‘ Mr Birling tries to influence the Inspector by telling about his success and his strong links with the police Force. ‘How do you get on with our Chief Constable… perhaps I ought to warn you that he’s an old friend of mine, and that I see him fairly regularly. ‘ Still, in spite of this the Inspector is still not at all fazed by Mr Birling. When the Inspector tells Mr Birling of the suicide of Eva Smith he feels sorry for the girl but refuses to admit any responsibility. ‘Yes. Horrible Business, but I don’t understand why you should come here, Inspector.
‘ The whole way through the questioning, Mr Birling stands by his actions, until eventually his own children lose respect for him. For example, while Gerald is supporting Mr Birling’s actions (perhaps trying to gain respect seeing as he has just got engaged to his daughter) Eric is annoyed with what his father has done. ‘You could have kept her on instead of throwing her out. I call it tough luck. ‘ This is where Priestly’s views come in. Birling doesn’t learn from his mistakes and he talks confidently of the future, unaware of the disasters that were so soon to strike the world.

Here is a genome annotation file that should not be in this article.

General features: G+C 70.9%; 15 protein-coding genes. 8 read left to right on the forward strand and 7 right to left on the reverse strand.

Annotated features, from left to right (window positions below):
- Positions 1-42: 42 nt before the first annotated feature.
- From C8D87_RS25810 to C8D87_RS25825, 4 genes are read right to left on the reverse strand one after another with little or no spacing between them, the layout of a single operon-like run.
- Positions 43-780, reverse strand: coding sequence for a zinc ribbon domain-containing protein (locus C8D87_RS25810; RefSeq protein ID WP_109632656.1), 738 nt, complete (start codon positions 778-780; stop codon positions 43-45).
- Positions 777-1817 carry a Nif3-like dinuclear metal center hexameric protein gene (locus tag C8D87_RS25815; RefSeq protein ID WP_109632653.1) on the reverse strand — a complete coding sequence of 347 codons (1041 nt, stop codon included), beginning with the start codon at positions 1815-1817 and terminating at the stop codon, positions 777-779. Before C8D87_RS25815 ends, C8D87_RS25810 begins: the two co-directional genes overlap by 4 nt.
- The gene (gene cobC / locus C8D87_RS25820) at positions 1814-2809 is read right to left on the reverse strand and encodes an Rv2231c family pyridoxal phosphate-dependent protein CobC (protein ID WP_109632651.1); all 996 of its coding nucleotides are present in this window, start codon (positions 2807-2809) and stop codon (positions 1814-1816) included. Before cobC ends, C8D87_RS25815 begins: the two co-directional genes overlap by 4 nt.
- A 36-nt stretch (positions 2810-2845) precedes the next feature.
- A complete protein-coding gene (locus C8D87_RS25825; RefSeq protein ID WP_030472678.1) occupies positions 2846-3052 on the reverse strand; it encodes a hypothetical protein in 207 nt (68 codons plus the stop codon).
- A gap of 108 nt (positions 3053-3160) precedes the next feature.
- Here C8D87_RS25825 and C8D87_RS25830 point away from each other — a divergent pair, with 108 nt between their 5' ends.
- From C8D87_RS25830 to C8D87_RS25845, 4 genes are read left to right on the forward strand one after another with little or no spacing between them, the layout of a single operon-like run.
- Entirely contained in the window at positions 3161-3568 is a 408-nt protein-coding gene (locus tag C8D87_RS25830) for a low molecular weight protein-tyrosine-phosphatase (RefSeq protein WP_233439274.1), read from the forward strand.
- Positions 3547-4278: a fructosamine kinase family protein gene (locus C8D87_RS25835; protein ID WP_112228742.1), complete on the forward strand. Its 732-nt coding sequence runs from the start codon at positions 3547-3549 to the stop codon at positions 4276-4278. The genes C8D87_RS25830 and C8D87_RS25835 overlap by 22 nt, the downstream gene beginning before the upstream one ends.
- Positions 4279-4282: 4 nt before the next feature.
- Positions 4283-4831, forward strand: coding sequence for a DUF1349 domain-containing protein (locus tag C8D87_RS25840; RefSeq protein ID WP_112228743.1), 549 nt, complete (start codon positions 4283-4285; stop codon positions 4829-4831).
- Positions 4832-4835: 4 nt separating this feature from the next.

These assurances emphasize emphasise the blind complacency of Birling, and Britain as a whole, and like Priestly said ‘If Britain will not learn by its mistakes it will not be respected. ‘ Married to Mr Birling is Mrs Sybil Birling, who is probably the proudest member of the Birling family, and although the financial success of the Birling family probably has very little to do with her, her excessive amount of pride undeniably tells her otherwise. Throughout the whole of the Inspectors questioning, Mrs Burling is extremely rude and never once showed any guilt or remorse for what she did.
‘In the circumstances I think I was justified. ‘ Even after Sheila’s warnings about Eric, Mrs Birling still acted completely ignorant and continued to verbally bash her own son without even realising it. ‘I blame the young man who was the father of the child she was going to have… he should be made an example of. ‘ When the Inspector asks Mrs Birling why she did not help Eva Smith when she appealed to the Brumley Woman’s Charity Organisation, she admitted being biased towards Eva Smith, mainly due to the use of Mrs Birling’s name.